Anyone who works in recruiting can tell you that competition for talent is the most intense it’s been in years. As a result, most applicants can afford to be choosier about who they will even consider working for, leading to an across the board decrease in apply rates. These two circumstances combined may be pushing some recruiters and hiring managers to the brink of panic, but all is not lost! There are, in fact, a number of steps that businesses can take to combat low apply rates and strengthen their talent pipelines in the process.
1. Define your EVP
It should come as no surprise that most of the suggestions in this article will have to do with the way that your business presents itself to the world, from recruitment marketing to candidate experience. Thus, the crucial question to ask yourself before diving into the rest of these strategies is, “how should my business present itself?” To answer this question, it’s crucial to first determine your EVP, or employee value proposition. This includes all non-monetary ways in which you offer employees value, and can range from career advancement opportunities and conference budgets to swanky offices and high degrees of autonomy. Once you’ve figured out what unique value propositions set you apart from the competition, you can use your EVP as a guidepost in all of your messaging. Are you a mission driven company working to change the world? Make sure that everyone who encounters your employer brand understands that. Do you offer career stability and great benefits? Shout it from the rooftops. Not everyone will be interested in what you have to offer, but those who are will learn to associate your employer brand with their needs.
2. Go after passive job candidates
Once you’ve taken the preliminary step of defining your EVP, it’s time to get that messaging out into the world in the form of job ads. While established wisdom suggests that your best bet is posting your jobs on traditional recruitment platforms like Indeed and Craigslist, doing so can actually have an adverse effect on your apply rates. The reason? Essentially, by limiting your promotions to online job boards, you cut yourself off from the 80% of candidates who are not actively job seeking. Though these passive job seekers aren’t intentionally seeking out new employment (hence their absence from Indeed and Craigslist), that doesn’t mean that they’re not open to switching jobs. In fact, most of them would be willing to take on new employment if the right opportunity came around. In order to reach them, however, you have to go where they already are: Facebook, Twitter, LinkedIn, Reddit, and a host of other platforms that people use daily whether they are job searching or not. By seeking these people out rather than waiting for them to come to you, you’ll significantly broaden your pool of potential applicants, boosting your apply rate in the process.
3. Improve your job landing pages
Now, while the first two suggestions in this post have been about enticing potential candidates to apply, the remaining sections will largely be about doing the inverse: preventing people who would otherwise apply from dropping out of your application process. To wit, imagine this scenario: you’ve caught the eye of a passive job seeker with a job ad posted on Facebook. She clicks the link to fill out an application, but instead of being redirected to a page dedicated to the job in question, she’s sent to your general career page, where she has to scroll through endless open positions in order to find what she thinks is the one she was interested in. Some candidates, following an experience like that, will apply anyway—but not all. In the past, this might have been considered a useful technique for weeding out applicants, but today it’s more likely that it will be the most in-demand (and therefore choosiest) applicants who abandon ship due to poor applicant experience. Conversely, if our hypothetical candidate had been directed to a landing page specific to the job itself, and had been able to navigate to the application without any added headaches, she would likely have applied for the position.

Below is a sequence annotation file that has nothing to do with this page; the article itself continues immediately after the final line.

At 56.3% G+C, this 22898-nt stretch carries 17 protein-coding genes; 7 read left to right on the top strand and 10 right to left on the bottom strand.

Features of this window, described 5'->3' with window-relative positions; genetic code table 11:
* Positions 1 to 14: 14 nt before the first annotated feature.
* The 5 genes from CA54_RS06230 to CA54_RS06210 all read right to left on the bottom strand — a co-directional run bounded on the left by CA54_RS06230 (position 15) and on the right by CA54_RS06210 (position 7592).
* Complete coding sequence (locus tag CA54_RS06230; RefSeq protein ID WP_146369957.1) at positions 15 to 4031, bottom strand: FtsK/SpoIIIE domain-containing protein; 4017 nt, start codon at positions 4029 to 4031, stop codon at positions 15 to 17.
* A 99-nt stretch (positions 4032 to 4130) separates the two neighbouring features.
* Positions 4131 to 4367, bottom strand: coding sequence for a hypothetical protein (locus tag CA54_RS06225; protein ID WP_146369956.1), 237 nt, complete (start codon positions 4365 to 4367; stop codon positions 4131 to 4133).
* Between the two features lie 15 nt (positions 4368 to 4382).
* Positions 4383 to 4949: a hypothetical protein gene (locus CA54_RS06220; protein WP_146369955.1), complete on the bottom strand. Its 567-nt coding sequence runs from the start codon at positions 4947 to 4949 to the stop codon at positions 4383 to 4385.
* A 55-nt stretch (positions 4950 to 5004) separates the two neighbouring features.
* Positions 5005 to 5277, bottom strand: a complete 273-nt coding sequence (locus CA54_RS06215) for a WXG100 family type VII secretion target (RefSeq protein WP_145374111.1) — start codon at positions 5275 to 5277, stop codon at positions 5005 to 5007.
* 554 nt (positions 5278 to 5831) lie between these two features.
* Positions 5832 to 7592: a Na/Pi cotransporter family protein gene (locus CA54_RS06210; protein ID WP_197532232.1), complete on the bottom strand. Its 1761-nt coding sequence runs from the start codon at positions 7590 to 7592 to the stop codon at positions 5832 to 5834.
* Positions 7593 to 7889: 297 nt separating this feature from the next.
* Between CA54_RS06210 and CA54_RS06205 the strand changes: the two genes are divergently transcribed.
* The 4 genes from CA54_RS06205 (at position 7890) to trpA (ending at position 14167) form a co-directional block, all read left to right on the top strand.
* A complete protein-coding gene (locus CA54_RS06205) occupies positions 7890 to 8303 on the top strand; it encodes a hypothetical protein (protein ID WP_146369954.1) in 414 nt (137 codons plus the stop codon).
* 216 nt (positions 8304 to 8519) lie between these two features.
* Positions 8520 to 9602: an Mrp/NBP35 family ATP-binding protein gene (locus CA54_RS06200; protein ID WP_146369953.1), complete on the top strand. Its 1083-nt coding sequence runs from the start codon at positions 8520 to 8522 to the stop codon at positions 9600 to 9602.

4. Have a mobile friendly career site
Fun fact: Only 35% of Fortune 500 companies have a mobile friendly career site. In the modern era, when most folks are more or less inseparable from their phones, and a large proportion of young job seekers use their smartphones to search through job listings and even apply to positions, failing to be accessible via smartphone is assuredly going to cost you applicants. If you offer candidates the ability to engage with your employer brand and your business via whatever method they choose, they’ll respond by applying in greater numbers. Better still, if you can offer candidates a streamlined online application process (rather than the clunky, redundant, and time-consuming online forms that have been dominant for years), you can both keep them from dropping out of your process and demonstrate that you value their time and efforts—two factors that will effect how they think of your company when it comes time to make a final decision.
5. Try A/B testing
If you’re struggling with low apply rates, the strategies outlined above will almost certainly make a difference in terms of building awareness of your employer brand and encouraging candidates to apply. But, of course, there is no one size fits all solution that will apply to every company or every HR department. For that reason, it’s important to experiment with both your application flow and your employer branding in order to see what’s effective and what’s not. Try running A/B tests to see whether calling positions by different job titles affects apply rates. Then, do the same for your calls-to-action and job descriptions. By establishing a sense of what works and what doesn’t, you can chart a clear path forward towards improved apply rates and build a stronger talent pool.